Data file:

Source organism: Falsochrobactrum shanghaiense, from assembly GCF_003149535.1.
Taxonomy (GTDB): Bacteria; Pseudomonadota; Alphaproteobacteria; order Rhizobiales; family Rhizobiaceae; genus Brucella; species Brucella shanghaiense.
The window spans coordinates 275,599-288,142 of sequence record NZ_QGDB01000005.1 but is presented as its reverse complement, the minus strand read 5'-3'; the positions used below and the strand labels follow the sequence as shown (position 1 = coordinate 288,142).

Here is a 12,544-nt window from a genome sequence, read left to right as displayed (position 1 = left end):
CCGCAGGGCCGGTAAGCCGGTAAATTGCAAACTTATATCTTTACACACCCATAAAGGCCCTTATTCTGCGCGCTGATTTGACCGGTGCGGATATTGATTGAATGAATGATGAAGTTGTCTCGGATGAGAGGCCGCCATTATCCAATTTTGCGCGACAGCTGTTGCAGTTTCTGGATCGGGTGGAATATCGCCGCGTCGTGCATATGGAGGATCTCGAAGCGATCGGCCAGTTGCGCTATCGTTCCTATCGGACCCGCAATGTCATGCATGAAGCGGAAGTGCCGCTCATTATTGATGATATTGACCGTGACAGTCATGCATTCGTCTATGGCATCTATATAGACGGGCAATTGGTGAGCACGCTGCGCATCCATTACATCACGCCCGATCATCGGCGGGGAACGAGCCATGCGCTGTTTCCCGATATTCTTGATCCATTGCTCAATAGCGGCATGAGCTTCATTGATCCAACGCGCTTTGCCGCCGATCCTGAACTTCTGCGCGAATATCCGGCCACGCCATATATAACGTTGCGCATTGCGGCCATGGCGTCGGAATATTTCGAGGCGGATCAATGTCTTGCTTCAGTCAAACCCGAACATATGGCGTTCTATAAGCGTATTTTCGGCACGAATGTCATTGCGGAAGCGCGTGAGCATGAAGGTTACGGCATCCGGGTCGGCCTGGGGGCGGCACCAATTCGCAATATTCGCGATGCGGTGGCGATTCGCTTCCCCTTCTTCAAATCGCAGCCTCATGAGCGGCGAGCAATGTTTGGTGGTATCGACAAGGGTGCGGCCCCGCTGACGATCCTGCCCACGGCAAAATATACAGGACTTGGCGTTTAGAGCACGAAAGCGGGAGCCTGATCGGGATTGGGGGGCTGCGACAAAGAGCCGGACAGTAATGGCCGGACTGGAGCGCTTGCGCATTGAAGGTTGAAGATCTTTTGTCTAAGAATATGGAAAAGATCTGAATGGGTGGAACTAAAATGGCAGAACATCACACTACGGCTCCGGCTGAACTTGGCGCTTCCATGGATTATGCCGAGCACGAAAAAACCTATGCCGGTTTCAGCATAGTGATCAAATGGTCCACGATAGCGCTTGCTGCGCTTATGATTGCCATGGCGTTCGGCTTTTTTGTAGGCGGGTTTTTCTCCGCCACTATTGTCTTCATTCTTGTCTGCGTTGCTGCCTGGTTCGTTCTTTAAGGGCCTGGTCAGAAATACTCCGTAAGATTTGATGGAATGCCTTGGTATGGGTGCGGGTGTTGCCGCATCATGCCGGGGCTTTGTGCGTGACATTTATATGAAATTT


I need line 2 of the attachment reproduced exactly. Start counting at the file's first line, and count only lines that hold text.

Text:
Taxonomy (GTDB): Bacteria; Pseudomonadota; Alphaproteobacteria; order Rhizobiales; family Rhizobiaceae; genus Brucella; species Brucella shanghaiense.